ECDC Comment (27 October 2011)

There are major methodological problems associated with estimating the burden of disease and mortality due to the 2009 pandemic and comparing it with what is experienced with seasonal influenza .(3)  ECDC published a Scientific Advance on this topic in April 2011, referring then to the pandemic burden in a specific EU country, the Netherlands (4).  Aside from the technical difficulties of deciding what is meant by ‘severity’ in the simple terms of case fatality rates has varied considerably by  time and place. For example the 1918 pandemic was sensitive to social conditions with poorer countries experiencing higher death rates(5) as does seasonal influenza.(6). Over time the 1918 pandemic both became more severe, and then declined in severity.(7)  In Europe at least the last (1968) pandemic was more severe in its second winter.(8)  It will be important to monitor the severity and impact of the 2009 pandemic as over time it joins the established influenza to become the ‘new’ seasonal influenza.(9)   


  1. Health Protection Agency and others Epidemiological report of pandemic (H1N1) 2009 in the UK October 2010 
  2. Amato-Gauci A, Zucs P, Snacken R, Ciancio B, Lopez V, Broberg E, Penttinen P, Nicoll A, on behalf of the European Influenza Surveillance Network (EISN). Surveillance trends of the 2009 influenza A(H1N1) pandemic in Europe. Euro Surveill. 2011;16(26):pii=19903.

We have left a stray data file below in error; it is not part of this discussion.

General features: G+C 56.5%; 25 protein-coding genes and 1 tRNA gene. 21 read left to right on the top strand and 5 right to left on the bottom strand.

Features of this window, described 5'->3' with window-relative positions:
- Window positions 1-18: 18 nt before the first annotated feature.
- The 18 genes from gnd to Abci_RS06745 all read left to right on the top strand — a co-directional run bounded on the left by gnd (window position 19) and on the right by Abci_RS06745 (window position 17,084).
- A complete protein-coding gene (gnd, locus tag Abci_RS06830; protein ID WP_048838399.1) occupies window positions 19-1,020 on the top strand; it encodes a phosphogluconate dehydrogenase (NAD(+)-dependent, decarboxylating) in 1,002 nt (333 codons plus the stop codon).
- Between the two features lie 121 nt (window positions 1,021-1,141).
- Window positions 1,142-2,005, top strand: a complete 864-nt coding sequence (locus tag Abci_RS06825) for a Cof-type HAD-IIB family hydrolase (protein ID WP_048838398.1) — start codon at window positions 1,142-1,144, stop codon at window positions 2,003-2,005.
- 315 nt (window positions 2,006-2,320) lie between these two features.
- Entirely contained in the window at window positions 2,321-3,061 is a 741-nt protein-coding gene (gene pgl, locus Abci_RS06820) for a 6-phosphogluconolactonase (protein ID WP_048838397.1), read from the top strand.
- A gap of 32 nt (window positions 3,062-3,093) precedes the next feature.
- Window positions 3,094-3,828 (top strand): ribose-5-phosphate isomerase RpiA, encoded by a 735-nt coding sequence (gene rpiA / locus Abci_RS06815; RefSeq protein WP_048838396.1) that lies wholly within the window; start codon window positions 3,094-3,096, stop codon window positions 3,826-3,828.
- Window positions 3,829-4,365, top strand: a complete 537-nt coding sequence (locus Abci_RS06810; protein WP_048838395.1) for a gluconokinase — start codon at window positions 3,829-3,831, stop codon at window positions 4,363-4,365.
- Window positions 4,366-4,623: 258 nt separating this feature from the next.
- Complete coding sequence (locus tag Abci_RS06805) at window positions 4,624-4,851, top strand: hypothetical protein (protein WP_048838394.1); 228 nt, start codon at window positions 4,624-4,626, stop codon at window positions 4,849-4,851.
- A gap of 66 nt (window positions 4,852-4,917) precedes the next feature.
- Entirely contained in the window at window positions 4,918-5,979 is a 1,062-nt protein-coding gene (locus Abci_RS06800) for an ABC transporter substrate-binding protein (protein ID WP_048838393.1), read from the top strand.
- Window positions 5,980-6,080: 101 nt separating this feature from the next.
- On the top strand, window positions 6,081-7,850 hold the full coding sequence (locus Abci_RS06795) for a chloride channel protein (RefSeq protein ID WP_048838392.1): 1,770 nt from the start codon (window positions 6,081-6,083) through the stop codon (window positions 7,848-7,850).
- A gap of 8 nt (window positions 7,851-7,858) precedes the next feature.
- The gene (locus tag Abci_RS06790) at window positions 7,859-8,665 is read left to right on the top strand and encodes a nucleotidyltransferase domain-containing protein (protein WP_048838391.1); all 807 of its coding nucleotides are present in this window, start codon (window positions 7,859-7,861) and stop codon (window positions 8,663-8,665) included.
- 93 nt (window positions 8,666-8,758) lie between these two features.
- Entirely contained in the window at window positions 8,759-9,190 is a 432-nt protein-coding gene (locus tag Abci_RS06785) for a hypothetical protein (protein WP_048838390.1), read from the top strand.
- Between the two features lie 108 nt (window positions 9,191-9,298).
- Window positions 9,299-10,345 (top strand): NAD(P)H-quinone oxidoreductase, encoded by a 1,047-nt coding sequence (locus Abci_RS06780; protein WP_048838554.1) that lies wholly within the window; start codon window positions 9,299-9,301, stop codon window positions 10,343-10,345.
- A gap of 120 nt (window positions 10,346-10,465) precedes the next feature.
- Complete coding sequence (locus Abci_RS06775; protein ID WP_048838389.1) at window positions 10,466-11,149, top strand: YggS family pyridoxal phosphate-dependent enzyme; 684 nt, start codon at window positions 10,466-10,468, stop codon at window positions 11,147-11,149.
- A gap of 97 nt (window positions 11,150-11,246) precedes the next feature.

3. ECDC, Mortality from influenza: Comparing deaths from seasonal and pandemic influenza 
  4. ECDC The burden of pandemic influenza A(H1N1)2009 in the Netherlands, 18 Apr 2011.
  5. Murray CJL Lopez AD, Chin B, Feehan D, Hill KH Estimation of potential global pandemic influenza mortality on the basis of vital registry data from the 1918-20 pandemic: a quantitative analysis, Lancet (2006); 368: 2211-2218 
  6. Anon Influenza Outbreak Madagascar, July - August 2002 MMWR November 15, 2002 / 51(45);1016-1018
  7. Kilbourne ED. Influenza pandemics of the 20th century. Emerging infectious diseases. 2006 Jan;12(1):9-14.
  8. Rizzo C, Bella A, Viboud C, Simonsen L, Miller MA, Rota MC, et al. Trends for influenza-related deaths during pandemic and epidemic seasons, Italy, 1969-2001. Emerging infectious diseases. 2007 May;13(5):694-9.
  9. Nicoll A, Sprenger M. The end of the pandemic – what will be the pattern of influenza in the 2010-11 European winter and beyond Euro Surveill. 2010;15(32):pii 19637.